Juliana, 23, and Michael, 21
I am an autism sibling.
My brother Michael has shaped my life in so many ways. For instance, when my family and I go places, people often stare – my brother sometimes melts down in public, and people seem to think my parents are "bad parents" that "can't control their kid." They just don’t understand.
That’s why I feel education is the first step to inclusion. It’s so important to teach children from a very young age to encourage inclusion and acceptance of others, regardless of their differences.
A child's mind is like a sponge. And books can help them learn.
I was introduced to a children's book named My Brother Otto by the author, Meg Raby, a friend of my community. My Brother Otto is about Piper and Otto Crow, brother and sister. Piper talks about her brother's unique hobbies -- dress-up, yellow pipe cleaners, and spinning.
I like the specific details here. I resonate with the fact that the color of the pipe cleaners matters, more than one would realize.
They talk about their interest in having lemonade stands (the lemonade has to be yellow, not pink). Otto wears the same yellow sweatpants and yellow shirt every day, and he’ll cry if he's given a red or blue shirt -- again a very specific, important detail. This is true in real life -- my brother won't wear pants with certain pockets, and no hoods on shirts or sweatshirts, ever.
On Mondays, Piper and Otto go to the park. Otto has a hard time taking turns, a common issue for some autistic kids. He likes the sensation he feels from spinning and swinging high on the swing. When they eat, Otto always orders the same thing, and specifies yellow lemonade. Again, something I resonate with, as my brother only eats from three food groups: pasta, chicken nuggets, and fried calamari. That's it. (Note: individuals with autism often have some GI issues.)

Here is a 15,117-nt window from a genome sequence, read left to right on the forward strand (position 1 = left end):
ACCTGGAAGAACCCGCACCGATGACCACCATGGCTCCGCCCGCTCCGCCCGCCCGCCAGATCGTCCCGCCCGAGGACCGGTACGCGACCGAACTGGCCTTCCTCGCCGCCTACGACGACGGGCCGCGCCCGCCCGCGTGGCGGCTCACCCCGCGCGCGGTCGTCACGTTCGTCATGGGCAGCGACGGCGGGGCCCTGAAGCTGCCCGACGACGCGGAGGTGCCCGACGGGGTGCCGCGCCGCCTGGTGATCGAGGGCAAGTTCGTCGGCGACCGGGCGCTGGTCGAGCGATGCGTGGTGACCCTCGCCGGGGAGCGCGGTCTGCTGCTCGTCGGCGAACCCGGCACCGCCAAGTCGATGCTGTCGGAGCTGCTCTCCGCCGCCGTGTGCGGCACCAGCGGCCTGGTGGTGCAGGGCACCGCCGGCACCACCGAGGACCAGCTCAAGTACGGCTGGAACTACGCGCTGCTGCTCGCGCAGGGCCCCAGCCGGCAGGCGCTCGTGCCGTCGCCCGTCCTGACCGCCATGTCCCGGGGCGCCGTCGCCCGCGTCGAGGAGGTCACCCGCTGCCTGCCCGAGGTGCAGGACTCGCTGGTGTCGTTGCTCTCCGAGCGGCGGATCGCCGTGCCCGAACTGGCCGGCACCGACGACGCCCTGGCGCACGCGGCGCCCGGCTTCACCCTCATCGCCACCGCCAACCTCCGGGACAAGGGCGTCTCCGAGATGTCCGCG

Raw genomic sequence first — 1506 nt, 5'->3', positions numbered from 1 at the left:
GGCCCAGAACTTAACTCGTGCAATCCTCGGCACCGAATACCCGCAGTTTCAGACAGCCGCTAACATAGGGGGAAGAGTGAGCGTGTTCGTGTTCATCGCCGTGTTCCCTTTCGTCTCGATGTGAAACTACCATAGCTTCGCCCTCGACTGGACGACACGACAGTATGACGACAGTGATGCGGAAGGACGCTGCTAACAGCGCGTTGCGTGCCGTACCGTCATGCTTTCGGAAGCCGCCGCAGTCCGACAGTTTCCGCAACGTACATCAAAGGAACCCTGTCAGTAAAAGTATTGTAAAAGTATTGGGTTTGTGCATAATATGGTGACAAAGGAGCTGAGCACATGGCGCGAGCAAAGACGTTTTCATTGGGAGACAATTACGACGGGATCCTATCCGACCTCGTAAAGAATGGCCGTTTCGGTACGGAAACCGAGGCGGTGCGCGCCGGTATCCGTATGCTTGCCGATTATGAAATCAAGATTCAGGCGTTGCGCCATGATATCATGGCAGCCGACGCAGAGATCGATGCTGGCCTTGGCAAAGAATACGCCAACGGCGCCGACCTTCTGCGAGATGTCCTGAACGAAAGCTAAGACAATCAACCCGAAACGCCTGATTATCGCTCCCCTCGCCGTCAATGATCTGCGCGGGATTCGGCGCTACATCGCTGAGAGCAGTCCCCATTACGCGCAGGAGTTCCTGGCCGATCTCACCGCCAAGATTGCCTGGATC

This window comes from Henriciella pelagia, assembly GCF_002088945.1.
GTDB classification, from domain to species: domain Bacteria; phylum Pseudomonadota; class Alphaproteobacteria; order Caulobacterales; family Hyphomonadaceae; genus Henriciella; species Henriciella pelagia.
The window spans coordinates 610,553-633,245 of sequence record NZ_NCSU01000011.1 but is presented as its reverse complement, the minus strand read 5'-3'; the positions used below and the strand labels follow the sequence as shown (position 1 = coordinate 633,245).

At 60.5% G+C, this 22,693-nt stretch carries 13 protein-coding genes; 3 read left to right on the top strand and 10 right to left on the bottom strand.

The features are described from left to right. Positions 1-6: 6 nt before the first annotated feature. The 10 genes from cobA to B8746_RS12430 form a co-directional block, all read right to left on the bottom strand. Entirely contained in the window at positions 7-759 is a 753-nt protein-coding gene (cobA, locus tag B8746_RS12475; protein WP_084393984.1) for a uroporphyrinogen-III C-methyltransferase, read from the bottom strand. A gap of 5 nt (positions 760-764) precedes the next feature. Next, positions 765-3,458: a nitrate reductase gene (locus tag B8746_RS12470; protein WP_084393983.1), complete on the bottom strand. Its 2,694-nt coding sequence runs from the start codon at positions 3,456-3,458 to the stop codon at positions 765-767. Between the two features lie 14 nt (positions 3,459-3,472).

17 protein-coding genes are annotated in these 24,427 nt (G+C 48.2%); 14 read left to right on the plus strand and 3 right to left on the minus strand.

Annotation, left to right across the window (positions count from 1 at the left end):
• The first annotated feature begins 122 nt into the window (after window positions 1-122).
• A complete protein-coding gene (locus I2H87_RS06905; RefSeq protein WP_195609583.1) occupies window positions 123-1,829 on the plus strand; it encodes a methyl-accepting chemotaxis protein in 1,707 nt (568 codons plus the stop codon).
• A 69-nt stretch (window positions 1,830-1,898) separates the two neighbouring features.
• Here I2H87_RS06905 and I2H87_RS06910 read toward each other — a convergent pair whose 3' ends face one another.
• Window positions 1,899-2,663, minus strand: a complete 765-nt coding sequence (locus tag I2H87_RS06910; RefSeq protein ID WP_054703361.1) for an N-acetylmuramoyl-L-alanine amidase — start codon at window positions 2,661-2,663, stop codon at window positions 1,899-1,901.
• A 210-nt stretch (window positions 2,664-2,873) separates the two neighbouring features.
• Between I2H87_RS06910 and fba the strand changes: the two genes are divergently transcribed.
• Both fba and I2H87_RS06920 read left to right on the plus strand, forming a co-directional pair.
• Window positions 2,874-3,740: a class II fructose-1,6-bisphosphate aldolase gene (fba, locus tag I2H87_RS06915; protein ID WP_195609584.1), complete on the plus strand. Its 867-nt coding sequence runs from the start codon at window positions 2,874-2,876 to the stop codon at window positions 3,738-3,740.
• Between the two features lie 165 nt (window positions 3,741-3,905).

Otto doesn't talk, and he uses his iPad to order. My brother is verbal, but I am very familiar with the services on iPad to assist individuals to communicate – it’s truly amazing. We are so lucky for these advancements.
Piper and Otto visit the library, and Otto will only sit on the yellow carpet square. Otto plugs his ears while the librarian reads. The Kitty Kat twins tell their mom that Otto wasn't listening. This is interesting, as both children and adults often do judge individuals with special needs, without understanding the full situation.
When Dad returns home he gives Otto a bear hug, something he likes, at bedtime. His parents squeeze his shoulders as he climbs in bed with Piper and snuggles under her stuffed animals. All this, the pressure, he likes. On the last page Piper reminds us that Otto sometimes acts differently, but he is just a crow who likes to play, learn, have friends, and be loved -- just like her. Just like all of us. This is my favorite part and the main lesson.
Here’s a little about me:
I created an interactive web app, Making Authentic Friendships, that enables children and adults with special needs to make friends based on their age, diagnosis, interests, and geographic location. It is inspired by my brother, Michael, who has autism and ADHD. It is called Making Authentic Friendships, because MAF are my brother's initials.
We take you through a signup process, and in the chat, there are built-in conversation prompts to help make and keep conversation. The more you use the web app, the more coins you earn to be used to buy things for your avatar.
I have built a large social media community around special needs families and services. The idea of inclusion is so very important to me.
Individuals with special needs are often misunderstood. Apps such as mine can hopefully help them connect, and feel less alone. And children’s books can all of us better understand those who may seem different. Books and stories can shed light into what the life of an autistic person, a sibling, or a whole autism family looks like -- and help us realize that underneath all our differences, we’re all simply human.
Juliana Fetherman is founder and CEO of Making Authentic Friendships LLC, an interactive web app that enables children and adults with special needs to make friends based on age, diagnosis, interests and geographic location. MAF are also her brother's initials. Her brother Michael is 21, has autism and ADHD, and inspired this initiative. You can read more about Juliana and her work for the disabled community in Forbes Magazine.